September 17, 2005

The Mexican Fiesta

Follow-up to Mexican Independence Day from The Midnight Heart

Mexican Independence Night passed without anyone being pelted with eggs. Octavio Paz provides a clear description of the event in Labyrinth of Solitude .

Each year on the fifteenth of September, at eleven o’ clock at night, we celebrate the fiesta of the Grito in all the plazas in the Republic, and the excited crowds actually shout for a whole hour (47).

The Grito referred to is of course the Grito Dolores, an impassioned appeal made by the renegade priest Hidalgo on the eve of a revoltionary movement in Mexico.

Paz goes on to add that in spite of the noise and colour of the fiesta, the Mexicans will ‘remain silent for the rest of the year’ (47). Paz argues that the Mexican is trapped in his own labyrinth of solitude and such fiestas are explosive efforts to emerge from silence.

I have a few bones to pick with Paz’ account. I think that The Labyrinth of Solitude is fundamentally an account of men’s silence and difficulty in becoming reconciled with their own identities. Women are passive matter, as Paz points out. There may be some interesting parallels to be drawn here between the solitude and silence in The Labyrinth of Solitude and that of Welsh male poets. I have currently been formalising a theory concerning Welsh male poetry and its introspective nature and this may be useful here.

In any case, Paz’s theory concerning the Mexican fiesta is fascinating:

All of our anxious tensions express themselves in a phrase we use when anger, joy or enthusiasm cause us to exalt our constitution as Mexicans: ” _ ¡Viva Mexico, hijos de la chingada!_ ” This phrase is a battle cry, charged with a peculiar electricity; it is a challenge and an affirmation, a shot fired against an imaginary enemy, and an explosion in the air. Once again with a certain pathetic and plastic fatality, we are presented with the image of a sky rocket that climbs into the sky, bursts in a shower of sparks and then falls into darkness. Or with the image of that howl that ends all our songs and possesses the same ambiguous resonance: an angry joy, a destructive affirmation ripping open the breast and consuming itself. // When we shout this cry on the fifteenth of September, the anniversary of our independence, we affirm ourselves in front of, against and in spite of “others”.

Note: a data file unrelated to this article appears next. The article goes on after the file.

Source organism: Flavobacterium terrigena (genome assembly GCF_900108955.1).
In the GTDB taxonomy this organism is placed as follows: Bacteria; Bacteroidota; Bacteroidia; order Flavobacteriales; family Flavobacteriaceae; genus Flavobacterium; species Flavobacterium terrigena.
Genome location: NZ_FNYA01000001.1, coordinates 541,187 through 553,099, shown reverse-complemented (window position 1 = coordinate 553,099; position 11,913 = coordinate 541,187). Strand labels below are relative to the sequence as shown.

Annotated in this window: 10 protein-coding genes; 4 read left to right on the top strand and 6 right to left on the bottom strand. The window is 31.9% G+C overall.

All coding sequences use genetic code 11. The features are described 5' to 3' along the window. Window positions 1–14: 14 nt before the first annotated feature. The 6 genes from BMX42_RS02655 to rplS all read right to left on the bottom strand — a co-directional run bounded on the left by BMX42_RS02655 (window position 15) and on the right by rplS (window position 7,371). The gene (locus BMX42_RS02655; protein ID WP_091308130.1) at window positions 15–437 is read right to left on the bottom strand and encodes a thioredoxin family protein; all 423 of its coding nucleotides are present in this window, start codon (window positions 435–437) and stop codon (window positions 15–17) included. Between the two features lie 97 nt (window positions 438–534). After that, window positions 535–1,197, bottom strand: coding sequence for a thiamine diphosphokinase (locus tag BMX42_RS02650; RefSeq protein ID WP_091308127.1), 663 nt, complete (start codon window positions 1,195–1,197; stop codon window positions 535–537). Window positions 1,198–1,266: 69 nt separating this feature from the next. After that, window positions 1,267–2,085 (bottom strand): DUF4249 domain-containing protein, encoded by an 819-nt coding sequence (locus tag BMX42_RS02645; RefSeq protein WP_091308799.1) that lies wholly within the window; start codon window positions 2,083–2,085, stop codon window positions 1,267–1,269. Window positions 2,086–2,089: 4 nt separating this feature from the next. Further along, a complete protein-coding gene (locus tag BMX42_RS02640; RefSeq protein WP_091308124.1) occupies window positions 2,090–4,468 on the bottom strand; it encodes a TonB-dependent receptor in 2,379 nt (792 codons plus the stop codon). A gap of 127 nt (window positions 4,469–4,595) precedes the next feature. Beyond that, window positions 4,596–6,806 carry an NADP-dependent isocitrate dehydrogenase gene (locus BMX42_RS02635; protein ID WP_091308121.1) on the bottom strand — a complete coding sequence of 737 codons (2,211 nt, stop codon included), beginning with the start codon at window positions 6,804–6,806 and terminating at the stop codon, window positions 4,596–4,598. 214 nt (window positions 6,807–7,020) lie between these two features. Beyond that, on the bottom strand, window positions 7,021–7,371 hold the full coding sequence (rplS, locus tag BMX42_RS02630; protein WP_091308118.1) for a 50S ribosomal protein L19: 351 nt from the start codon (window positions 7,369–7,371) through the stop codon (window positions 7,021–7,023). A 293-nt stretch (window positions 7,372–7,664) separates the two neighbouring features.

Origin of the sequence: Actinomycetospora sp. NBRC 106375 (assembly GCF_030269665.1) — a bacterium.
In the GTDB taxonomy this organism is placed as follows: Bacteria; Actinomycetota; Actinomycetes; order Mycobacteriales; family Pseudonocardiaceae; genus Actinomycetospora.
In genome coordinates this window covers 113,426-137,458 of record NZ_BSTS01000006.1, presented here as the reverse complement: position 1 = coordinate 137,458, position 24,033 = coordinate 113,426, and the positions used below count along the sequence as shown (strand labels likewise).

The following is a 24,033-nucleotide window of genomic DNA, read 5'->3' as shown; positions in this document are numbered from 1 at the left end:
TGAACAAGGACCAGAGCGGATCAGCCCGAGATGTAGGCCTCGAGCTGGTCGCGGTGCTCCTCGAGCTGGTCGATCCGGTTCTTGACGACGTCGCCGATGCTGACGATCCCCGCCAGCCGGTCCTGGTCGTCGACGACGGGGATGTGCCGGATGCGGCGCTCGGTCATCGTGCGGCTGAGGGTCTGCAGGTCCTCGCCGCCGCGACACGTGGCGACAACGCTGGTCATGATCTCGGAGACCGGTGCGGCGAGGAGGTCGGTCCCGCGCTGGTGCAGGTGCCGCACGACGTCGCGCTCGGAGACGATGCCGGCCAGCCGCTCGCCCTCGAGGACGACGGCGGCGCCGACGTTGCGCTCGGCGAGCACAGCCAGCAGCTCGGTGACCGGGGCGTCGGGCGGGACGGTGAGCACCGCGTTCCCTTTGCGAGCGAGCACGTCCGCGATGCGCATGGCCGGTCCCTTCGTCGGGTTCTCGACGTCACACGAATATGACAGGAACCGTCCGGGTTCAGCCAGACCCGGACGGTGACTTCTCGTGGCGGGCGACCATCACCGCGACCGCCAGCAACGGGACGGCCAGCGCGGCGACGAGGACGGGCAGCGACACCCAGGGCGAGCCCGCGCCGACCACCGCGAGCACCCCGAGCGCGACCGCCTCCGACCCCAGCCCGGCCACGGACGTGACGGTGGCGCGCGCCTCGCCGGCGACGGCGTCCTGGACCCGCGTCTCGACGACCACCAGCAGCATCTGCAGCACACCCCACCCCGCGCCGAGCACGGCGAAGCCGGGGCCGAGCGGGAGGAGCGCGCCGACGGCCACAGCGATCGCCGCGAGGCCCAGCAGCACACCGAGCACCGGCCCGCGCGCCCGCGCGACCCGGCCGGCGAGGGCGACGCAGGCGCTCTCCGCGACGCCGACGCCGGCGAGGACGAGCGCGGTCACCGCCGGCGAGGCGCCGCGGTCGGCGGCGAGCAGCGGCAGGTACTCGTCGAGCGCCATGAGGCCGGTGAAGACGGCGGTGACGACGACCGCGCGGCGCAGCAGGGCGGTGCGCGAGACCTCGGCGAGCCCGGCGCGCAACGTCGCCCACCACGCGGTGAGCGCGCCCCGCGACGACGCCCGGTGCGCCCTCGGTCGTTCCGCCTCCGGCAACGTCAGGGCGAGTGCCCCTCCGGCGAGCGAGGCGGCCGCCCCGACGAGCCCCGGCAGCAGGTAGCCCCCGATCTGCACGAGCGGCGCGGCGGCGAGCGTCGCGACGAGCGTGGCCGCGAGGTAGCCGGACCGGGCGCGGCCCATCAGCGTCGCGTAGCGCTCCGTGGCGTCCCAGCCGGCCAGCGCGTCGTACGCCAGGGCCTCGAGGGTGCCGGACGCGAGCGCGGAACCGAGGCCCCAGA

- 2 comments by 1 or more people Not publicly viewable

  1. How strange. My experience of mexican independence day has been somewhat different. Jolliest fiesta Iīve ever been to. Good vibes. Not an egg in site. There was no shouting for an hour either. I donīt think Mexicans keep silent for the rest of the year either. I certainly hope this is not the case now, even if it is true historically. When did Octavio Paz make these comments? Do you agree with him?

    17 Sep 2005, 00:14

  2. The Labyrinth of Solitude was published in 1961, I think. What Paz means by silence is being withdrawn, not allowing others to pierce your shell, maintaining autonomy and independence from others. I'm unsure what I think about the theory to be honest. It may have been true in teh 20th century, but it appears to be changing now. I don't think that you can categorisea nation in this way either, although I think that Paz does maintain that he is considering a certain kind of Mexican – possibly himself?

    17 Sep 2005, 00:23

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The Midnight Heart

“Zona de plagas donde la dormida come / lentamente / su corazón de medianoche” – Alejandra Pizarnik

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